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Mitsubishi K7M ("11-Shi Crew Trainer") (Ka-18)

windswords

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The K7M was developed as a replacement for the navy's K3M (allied code name Pine) as a crew trainer.

It was powered by 2 two 340hp radial engines and had a capacity of 5 students and 2 instructors. The navy decided the twin-engined plane was too costly to replace the single-engined K3M. Two prototypes were built.
 

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windswords

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Nice pics Stargazer. Do you know what the title of the book is?
 

windswords

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It appears that the two prototypes did enter service as trainers with the designation K7M1 which is how Stargazer labeled his images.The general layout is similar to the Kokusai Ki-59 transport plane.
 

theponja

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windswords said:
Nice pics Stargazer. Do you know what the title of the book is?
Well the google translation says: "Sakakibara Taito" binding, published in 1941.
I found the images on this page:

http://www.tyg-archives.jp/topics/2011/11/111109.php
 

blackkite

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Amazing! I can't find this book. :eek:
Perhaps reading of 榊原帯刀 is "Sakakibara Tatewaki".
"Tatewaki Sakakibara" (1906~1937) is the Imperial Japanese Army lieutenant general's "Sakakibara Shozo"'s second son.
Moreover, he is a husband of "Fusa" who is the eldest daughter of the Toyo Gakuen founder "Hisashi Uda".
Moreover, he is a real father of "Masanaga Uda" who is the 5th generation chairman of the board of directors of "Toyo Gakuen" which is an educational foundation.
He graduated from the third high school and the department of the Tokyo Imperial University faculty-of-technology aeronautics, and studied in France as a 1st Japan-France exchange student.
He is the airplane designer who worked in the Mitsubishi Heavy Industries Nagoya, Inc. factory design division after studying abroad.
The airplanes engaged in the design are "Hinazuru-go" light transport (modified domestic production of English air speed "Envoy"), and a navy 11-shi crew trainer (K7M1).
It died in the performance test flight of "Hinazuru" experimental model at "Kagamigahara" airfield.
 

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Stargazer2006

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blackkite said:
The airplanes engaged in the design are "Hinazuru-go" light transport (modified domestic production of English air speed "Envoy"), and a navy 11-shi crew trainer (K7M1).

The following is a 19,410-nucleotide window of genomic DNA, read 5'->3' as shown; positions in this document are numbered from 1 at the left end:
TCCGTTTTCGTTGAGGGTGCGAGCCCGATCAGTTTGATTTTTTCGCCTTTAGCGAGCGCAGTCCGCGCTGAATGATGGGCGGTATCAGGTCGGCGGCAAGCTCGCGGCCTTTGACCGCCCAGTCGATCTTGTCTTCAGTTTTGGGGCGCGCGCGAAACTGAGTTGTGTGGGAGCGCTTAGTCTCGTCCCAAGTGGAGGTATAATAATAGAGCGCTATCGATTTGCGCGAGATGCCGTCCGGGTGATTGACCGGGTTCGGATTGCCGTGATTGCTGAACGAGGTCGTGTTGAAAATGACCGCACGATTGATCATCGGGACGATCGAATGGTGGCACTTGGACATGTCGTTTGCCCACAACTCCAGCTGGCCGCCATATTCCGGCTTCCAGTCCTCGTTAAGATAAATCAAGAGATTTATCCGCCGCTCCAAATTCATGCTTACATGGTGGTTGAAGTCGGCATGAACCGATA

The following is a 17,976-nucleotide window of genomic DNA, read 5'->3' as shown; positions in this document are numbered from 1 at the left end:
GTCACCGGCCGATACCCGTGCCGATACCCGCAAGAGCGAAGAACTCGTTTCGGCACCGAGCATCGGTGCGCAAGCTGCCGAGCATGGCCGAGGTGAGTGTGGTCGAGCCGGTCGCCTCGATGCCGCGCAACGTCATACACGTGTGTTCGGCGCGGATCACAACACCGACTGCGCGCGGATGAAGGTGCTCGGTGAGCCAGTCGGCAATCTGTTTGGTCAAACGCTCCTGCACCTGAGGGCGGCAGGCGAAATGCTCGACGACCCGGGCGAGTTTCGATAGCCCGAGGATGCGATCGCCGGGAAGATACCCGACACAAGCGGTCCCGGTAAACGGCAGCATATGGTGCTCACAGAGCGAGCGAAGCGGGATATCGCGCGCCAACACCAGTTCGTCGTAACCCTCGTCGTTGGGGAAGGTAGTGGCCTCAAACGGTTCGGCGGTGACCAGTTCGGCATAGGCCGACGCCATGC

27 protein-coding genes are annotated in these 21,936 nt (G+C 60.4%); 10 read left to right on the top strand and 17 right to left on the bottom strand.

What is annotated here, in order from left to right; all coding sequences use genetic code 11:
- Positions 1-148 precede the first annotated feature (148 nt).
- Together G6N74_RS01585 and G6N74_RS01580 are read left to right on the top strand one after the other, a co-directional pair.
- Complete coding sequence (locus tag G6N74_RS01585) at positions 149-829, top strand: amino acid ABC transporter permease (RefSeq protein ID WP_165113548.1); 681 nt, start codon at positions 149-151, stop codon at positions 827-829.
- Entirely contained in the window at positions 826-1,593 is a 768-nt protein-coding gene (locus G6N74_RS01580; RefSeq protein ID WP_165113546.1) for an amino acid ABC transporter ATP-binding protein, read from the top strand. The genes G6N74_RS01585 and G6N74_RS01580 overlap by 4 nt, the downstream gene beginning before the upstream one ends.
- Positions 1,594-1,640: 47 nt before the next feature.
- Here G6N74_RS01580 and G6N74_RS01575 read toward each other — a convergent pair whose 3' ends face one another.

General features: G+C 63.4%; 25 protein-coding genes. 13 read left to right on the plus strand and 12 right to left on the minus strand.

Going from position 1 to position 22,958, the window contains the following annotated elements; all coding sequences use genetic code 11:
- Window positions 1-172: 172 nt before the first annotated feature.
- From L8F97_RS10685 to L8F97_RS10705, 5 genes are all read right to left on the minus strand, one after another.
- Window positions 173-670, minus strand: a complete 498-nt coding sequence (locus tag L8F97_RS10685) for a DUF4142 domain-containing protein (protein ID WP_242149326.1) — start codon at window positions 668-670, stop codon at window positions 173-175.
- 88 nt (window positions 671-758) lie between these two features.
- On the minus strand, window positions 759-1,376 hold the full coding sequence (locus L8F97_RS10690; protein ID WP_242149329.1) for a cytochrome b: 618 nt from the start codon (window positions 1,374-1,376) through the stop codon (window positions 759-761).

I'm not sure I ever saw the Hinazuru-go before. Thanks a lot for this! Do you know what company manufactured it?
 

blackkite

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Stargazer2006 said:
blackkite said:
The airplanes engaged in the design are "Hinazuru-go" light transport (modified domestic production of English air speed "Envoy"), and a navy 11-shi crew trainer (K7M1).
I'm not sure I ever saw the Hinazuru-go before. Thanks a lot for this! Do you know what company manufactured it?
Of course Mitsubishi.(三菱)
Perhaps Hinazuru(雛鶴) means the child of a crane.
http://www42.tok2.com/home/avionroad/newcomers.html
 

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Stargazer2006

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Thanks blackkite. Now that I've seen more pics, I think I do have a couple in my Mitsubishi folder, but this definitely clarifies the fact it's not just a copy of the Envoy but an actual licensed version.
 

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It's amazing the things you learn here!

I was wondering if it was unusual for an aircraft of the 1930's, especially a trainer like the K7M to have 4 bladed propellers. I know some WW1 bombers had 4 bladed props (due to heavy lifting requirements?) but I didn't think that other aircraft had them until the 1940's.
 

Stargazer2006

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windswords said:
It's amazing the things you learn here!
You bet! ;D

Another interesting element of the K7M is the fact that the thrust line of its engines was not parallel to the fuselage centerline, but slightly slanted outward. The three-view arrangement shows it very well.
 

windswords

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Stargazer2006 said:
Another interesting element of the K7M is the fact that the thrust line of its engines was not parallel to the fuselage centerline, but slightly slanted outward. The three-view arrangement shows it very well.
Like the G3M Nell...
 

Stargazer2006

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windswords said:
Stargazer2006 said:
Another interesting element of the K7M is the fact that the thrust line of its engines was not parallel to the fuselage centerline, but slightly slanted outward. The three-view arrangement shows it very well.
Like the G3M Nell...
Never struck me before... But now that you mentioned it, I went to check on it and realize that a vast majority of the profile views previously published depict the engines as totally parallel to the fuselage (despite the fact that the top view does show a slant).
 

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I was comparing the GA drawing of the Envoy to the GA of the Hinazuru-go and I noticed three changes that Mitsubishi seem to have made to the original Envoy design:

Engines canted outwards (like the aforementioned K7M)
Fixed main undercarriage
Revised shape of horizontal tailplane
 
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